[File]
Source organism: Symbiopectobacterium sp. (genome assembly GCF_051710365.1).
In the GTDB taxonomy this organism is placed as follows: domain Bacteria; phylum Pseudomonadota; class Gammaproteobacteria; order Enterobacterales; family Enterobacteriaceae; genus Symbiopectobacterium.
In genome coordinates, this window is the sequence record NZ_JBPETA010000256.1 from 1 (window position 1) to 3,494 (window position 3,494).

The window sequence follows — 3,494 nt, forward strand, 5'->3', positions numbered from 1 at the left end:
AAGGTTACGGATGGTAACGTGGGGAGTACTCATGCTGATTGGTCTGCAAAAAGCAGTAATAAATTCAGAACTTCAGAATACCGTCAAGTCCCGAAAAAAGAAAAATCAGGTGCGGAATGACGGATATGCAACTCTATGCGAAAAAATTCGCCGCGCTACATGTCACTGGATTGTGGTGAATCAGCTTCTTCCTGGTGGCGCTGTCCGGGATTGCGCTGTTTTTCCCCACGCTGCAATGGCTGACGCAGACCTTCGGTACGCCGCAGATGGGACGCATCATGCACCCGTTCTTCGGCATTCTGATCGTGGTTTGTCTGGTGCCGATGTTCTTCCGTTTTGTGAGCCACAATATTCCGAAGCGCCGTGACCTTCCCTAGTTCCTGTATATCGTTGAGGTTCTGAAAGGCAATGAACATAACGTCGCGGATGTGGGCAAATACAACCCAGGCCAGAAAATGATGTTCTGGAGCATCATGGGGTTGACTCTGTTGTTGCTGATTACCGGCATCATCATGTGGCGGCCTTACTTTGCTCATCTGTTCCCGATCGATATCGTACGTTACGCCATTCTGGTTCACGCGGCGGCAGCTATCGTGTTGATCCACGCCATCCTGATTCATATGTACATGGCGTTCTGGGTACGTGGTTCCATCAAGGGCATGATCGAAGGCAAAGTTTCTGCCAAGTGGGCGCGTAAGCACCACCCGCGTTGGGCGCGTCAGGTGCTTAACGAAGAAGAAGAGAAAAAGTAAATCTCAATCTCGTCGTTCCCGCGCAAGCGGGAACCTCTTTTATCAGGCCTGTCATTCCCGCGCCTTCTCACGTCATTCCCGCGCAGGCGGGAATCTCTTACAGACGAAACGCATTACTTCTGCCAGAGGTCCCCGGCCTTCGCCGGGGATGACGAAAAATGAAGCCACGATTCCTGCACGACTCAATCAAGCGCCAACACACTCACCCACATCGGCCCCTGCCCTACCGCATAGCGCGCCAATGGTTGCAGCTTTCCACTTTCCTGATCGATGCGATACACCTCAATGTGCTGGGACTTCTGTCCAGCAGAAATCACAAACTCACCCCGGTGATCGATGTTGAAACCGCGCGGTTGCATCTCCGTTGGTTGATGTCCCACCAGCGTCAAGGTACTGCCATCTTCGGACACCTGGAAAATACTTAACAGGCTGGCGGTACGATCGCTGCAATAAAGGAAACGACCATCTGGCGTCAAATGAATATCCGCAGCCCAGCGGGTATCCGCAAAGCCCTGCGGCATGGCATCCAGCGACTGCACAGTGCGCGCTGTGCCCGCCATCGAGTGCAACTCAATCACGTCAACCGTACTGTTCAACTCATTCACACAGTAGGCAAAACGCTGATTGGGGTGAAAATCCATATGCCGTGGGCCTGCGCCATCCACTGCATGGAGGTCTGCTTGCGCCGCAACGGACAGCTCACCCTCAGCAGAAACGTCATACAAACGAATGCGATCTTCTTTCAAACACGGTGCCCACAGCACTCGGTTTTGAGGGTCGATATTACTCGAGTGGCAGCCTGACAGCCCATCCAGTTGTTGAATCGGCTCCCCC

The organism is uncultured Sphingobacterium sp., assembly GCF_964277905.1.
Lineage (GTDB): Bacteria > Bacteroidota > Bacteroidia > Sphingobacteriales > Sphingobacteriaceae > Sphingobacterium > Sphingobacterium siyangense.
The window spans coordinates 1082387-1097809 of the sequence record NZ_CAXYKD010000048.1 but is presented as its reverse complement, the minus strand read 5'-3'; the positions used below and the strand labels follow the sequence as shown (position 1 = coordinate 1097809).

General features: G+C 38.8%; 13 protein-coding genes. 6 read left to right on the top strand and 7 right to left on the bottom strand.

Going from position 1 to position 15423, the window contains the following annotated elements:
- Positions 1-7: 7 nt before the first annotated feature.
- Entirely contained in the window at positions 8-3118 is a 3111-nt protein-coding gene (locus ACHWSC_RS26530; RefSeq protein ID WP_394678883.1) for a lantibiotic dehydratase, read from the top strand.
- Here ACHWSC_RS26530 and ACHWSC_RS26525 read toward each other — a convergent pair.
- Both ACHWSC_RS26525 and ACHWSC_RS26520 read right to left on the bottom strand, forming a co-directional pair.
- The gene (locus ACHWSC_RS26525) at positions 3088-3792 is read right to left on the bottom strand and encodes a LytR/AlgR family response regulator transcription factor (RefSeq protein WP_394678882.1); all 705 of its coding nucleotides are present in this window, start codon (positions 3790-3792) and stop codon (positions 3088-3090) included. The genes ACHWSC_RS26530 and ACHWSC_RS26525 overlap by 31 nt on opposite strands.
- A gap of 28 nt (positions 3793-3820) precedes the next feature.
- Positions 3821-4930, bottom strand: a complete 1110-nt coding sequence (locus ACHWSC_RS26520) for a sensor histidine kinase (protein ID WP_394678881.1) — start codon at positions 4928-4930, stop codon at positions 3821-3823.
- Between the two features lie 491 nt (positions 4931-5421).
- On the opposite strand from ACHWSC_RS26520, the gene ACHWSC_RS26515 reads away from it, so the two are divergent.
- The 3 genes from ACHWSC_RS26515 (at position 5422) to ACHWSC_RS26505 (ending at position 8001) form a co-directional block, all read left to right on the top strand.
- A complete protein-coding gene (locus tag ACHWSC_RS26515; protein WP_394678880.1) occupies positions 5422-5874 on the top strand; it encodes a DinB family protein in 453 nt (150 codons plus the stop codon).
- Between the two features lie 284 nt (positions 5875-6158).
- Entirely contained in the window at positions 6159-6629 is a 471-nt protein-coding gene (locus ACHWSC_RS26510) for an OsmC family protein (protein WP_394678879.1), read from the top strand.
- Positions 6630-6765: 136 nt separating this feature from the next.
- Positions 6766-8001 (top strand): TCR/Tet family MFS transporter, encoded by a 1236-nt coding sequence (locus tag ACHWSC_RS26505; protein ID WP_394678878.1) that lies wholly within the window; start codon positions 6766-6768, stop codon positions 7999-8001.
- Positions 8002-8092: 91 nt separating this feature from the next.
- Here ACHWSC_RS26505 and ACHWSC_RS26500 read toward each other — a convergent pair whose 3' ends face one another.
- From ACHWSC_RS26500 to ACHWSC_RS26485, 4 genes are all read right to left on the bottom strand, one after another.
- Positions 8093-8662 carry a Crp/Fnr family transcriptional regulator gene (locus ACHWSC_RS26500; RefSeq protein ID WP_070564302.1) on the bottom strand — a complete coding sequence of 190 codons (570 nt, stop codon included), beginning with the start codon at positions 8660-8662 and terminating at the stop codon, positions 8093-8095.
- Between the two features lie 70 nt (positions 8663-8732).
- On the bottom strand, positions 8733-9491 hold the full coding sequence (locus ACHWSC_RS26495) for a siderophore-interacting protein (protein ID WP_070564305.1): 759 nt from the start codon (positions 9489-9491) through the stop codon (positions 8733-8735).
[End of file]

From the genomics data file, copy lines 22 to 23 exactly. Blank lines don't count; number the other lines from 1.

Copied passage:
- Between the two features lie 284 nt (positions 5875-6158).
- Entirely contained in the window at positions 6159-6629 is a 471-nt protein-coding gene (locus ACHWSC_RS26510) for an OsmC family protein (protein WP_394678879.1), read from the top strand.